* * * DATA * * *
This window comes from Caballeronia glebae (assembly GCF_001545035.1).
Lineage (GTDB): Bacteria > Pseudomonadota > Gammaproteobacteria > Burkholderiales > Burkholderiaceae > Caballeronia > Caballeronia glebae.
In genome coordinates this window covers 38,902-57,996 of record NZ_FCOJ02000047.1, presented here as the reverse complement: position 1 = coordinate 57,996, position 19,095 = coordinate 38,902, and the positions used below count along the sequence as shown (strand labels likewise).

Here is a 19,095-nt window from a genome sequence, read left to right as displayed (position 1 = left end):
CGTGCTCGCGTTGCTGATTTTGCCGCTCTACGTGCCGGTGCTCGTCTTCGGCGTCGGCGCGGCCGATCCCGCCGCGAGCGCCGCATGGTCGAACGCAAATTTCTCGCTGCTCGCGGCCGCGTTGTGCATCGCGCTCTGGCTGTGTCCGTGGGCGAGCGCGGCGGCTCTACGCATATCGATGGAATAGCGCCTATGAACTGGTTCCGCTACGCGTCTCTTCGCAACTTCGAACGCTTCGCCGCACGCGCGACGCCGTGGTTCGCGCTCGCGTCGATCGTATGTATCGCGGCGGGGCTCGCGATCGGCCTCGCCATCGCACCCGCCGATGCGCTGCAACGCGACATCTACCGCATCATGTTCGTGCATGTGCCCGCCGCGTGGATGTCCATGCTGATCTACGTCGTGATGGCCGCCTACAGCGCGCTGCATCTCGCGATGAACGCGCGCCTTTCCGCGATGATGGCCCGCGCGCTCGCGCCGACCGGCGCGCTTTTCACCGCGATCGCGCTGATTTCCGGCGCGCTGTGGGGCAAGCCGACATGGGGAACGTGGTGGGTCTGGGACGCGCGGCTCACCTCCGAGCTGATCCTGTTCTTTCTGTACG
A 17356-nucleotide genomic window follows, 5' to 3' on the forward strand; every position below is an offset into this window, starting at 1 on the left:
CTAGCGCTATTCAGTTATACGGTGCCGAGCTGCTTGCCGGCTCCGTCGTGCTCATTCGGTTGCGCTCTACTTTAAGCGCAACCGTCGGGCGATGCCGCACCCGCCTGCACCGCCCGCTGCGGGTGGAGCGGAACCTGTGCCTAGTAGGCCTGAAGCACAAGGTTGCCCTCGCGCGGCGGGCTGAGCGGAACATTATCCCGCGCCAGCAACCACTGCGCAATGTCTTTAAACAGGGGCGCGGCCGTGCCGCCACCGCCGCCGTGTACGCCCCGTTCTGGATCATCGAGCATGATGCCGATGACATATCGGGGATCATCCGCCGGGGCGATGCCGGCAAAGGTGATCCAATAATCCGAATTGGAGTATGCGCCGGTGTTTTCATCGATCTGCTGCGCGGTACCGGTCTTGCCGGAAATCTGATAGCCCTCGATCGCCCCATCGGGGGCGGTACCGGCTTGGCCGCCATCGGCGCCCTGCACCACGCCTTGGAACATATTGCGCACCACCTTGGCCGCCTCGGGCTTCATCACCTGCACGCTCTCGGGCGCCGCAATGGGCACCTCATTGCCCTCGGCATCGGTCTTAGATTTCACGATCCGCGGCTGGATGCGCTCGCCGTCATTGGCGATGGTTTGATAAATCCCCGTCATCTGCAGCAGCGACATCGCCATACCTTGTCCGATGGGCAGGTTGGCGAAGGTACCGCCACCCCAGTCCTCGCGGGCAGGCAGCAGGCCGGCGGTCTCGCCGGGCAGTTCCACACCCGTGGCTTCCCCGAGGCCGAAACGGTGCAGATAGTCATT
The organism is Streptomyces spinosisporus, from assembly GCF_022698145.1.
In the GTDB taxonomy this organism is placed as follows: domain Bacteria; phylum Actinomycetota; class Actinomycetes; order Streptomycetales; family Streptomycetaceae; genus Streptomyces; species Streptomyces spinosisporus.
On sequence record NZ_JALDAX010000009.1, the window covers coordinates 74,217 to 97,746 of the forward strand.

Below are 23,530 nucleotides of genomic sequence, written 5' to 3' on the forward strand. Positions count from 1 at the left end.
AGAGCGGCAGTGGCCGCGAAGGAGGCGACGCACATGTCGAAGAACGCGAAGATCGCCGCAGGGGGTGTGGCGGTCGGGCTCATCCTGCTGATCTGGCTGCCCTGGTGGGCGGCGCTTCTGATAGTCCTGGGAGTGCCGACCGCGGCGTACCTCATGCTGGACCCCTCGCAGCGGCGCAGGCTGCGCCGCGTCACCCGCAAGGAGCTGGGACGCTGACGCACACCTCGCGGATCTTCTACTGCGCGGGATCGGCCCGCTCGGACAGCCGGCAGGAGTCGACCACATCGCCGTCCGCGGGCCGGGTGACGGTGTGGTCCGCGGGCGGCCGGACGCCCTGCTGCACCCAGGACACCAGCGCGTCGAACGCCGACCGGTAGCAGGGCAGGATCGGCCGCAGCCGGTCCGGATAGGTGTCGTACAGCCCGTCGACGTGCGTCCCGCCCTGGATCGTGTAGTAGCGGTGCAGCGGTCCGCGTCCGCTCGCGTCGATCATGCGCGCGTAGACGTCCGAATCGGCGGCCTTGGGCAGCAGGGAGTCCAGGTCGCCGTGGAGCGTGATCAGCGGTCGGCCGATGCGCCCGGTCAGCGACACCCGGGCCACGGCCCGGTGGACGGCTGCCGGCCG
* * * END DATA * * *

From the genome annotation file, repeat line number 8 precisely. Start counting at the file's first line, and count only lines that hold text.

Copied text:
The organism is Streptomyces spinosisporus, from assembly GCF_022698145.1.